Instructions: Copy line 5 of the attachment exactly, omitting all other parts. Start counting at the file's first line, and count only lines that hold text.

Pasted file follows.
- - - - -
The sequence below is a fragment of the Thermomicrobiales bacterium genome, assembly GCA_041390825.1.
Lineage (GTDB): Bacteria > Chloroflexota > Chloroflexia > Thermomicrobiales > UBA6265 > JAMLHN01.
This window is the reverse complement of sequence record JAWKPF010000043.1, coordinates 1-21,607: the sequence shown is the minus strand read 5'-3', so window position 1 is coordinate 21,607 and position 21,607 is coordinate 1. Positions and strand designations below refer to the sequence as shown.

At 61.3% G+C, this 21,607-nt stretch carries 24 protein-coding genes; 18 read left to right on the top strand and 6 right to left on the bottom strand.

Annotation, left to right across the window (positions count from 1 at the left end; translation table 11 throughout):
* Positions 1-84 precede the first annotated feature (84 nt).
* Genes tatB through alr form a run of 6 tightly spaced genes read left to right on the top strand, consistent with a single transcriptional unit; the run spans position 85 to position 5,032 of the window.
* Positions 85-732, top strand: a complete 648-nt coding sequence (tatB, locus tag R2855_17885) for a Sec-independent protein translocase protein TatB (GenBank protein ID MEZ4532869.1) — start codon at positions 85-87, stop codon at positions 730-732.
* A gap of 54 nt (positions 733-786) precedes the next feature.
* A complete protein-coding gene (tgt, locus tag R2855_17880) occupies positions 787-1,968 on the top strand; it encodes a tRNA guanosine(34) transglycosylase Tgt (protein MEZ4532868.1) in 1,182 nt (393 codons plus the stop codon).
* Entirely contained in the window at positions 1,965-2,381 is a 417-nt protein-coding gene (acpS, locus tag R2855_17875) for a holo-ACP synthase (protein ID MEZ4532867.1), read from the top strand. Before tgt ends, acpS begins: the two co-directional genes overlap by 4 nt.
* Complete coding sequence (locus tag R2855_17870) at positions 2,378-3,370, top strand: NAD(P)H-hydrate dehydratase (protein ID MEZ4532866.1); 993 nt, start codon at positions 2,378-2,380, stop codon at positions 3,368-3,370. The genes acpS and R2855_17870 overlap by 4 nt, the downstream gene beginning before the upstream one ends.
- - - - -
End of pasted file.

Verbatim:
Annotation, left to right across the window (positions count from 1 at the left end; translation table 11 throughout):